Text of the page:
Sunday, November 28, 2010

Fwd: Should one be defending one's own faith?

---------- Forwarded message ----------
From: Xavier William <>
Date: Sun, Nov 28, 2010 at 5:44 PM
Subject: Should one be defending one's own faith?

Interesting article From today's Hindu:

Should one be defending one's faith at all?

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Almost everyday one comes across news of members of a particular religious community resorting to strident action because they feel that their faith is under threat and requires defence. Some express their outrage over what they perceive as blasphemous utterances or action by others. Some believe that a place authentically belonging to their faith has been usurped by another, and must be reclaimed. Some say another faith's practices are an assault on the purity of their own beliefs and, therefore, must be suppressed. Some even label members of other religious communities as an inferior category of "unbelievers." Often, this compulsion to defend one's faith breaks out of the bonds of compassion and social order, expressing itself violently through riots or terrorism.

But what exactly are these people defending? Do they seek to defend god? Swami Vivekananda writes in his autobiography of travelling in Kashmir and feeling intense anguish on seeing the desecration of innumerable temples by invaders. He fell at the feet of the Divine Mother in a Kali temple and asked, "How could you let this happen, Mother? Why did you permit this desecration?" In response, the Divine Mother appeared in his heart and admonished him "What is it to you, Vivekananda, if the invader breaks my images? Do you protect me, or do I protect you?"

This incident clearly demonstrates that god exists at a level that is beyond the need for human defence. If a human does claim to defend god, then that speaks of either a lack of belief in the omnipotence of god or a misplaced sense of ego in relation to the will of god.

It may be fellow humans who are being defended rather than god. It is the sentiments of ordinary people at stake: people who are hurt if their god is blasphemed; people who wish to worship in those places they feel are the holier and feel that they are not able to do so; people who feel disturbed in their own worship by the contradictory practices of others. But the security of one's faith should really be a direct function of the total belief in the power of the god one worships.

If I truly believe in god and His omnipotence, then I should also recognise that whatever happens on earth is as per His will. If I fear that my faith is in danger, I am expressing a doubt in the god I worship; thinking that He is either willingly allowing His community of believers to be placed in danger, or is incapable of protecting them from harm. Perhaps trying times occur as a test of the solidity of my own faith in god. And when I respond by immediately passing normative judgment and blame to others, I am failing to acknowledge the cracks in the faith within my own heart: an internal insecurity that has nothing to do with the actions and practices of other faiths.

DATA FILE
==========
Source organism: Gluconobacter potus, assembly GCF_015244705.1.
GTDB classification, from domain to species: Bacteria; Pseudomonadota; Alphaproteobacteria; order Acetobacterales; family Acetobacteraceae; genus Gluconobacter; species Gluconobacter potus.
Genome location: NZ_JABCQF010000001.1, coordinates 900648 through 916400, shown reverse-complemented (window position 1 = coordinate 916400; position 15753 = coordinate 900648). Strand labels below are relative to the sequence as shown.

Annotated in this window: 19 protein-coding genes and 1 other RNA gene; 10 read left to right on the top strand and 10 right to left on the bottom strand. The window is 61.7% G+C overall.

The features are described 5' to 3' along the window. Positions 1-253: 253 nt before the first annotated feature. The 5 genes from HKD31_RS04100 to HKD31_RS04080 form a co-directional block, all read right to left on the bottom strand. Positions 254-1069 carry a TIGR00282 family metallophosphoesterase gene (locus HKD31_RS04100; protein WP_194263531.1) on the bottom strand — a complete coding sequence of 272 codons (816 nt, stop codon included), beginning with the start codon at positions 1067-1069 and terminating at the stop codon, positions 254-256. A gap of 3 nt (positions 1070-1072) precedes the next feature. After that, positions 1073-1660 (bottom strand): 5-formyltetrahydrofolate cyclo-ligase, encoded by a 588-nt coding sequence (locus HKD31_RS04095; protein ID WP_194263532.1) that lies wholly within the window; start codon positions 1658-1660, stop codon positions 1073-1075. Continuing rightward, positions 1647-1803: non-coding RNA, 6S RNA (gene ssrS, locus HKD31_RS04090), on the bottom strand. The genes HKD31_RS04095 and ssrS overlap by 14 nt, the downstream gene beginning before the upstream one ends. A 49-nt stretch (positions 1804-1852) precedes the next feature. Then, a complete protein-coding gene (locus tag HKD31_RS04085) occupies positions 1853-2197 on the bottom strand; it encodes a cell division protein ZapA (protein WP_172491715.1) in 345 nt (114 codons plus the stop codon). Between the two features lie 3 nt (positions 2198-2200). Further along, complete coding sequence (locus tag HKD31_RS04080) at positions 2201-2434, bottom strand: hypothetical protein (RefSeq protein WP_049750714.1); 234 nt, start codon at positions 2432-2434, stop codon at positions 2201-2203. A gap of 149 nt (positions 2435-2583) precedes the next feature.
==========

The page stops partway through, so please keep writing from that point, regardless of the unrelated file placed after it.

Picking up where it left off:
The era we live in has a fundamental difference from earlier times in human history when politics operated on the principle of "might is right." Empires were feudally governed, they and waxed and waned on the basis of their military campaigns and conquests. Royalty often sought to legitimise its power by claiming that it was divinely ordained to rule; which required co-opting the support of religious authority. Often, religious institutions formed the foundation of geo-political stability. Organised religion was thoroughly intertwined with politics. But we now live in times where our political beliefs are founded on ethical precepts such as democracy, human rights and the rule of law. People no longer need to turn to organised religion in order to organise or stabilise society.

In this age, religion has to stand on its own; which will happen only if the faith in the hearts of its believers is true, solid and complete. The struggle is private and internal, and a need to publicly defend a faith is an implicit admission either a lack of belief in the power of god or of insecurity in the faith of His believers. A strident call for public action to defend a faith may over time serve to undermine the very cause that it claims to plead.

People no longer need to turn to organised religion in order to organise or stabilise society.

Xavier William |

Palash Biswas
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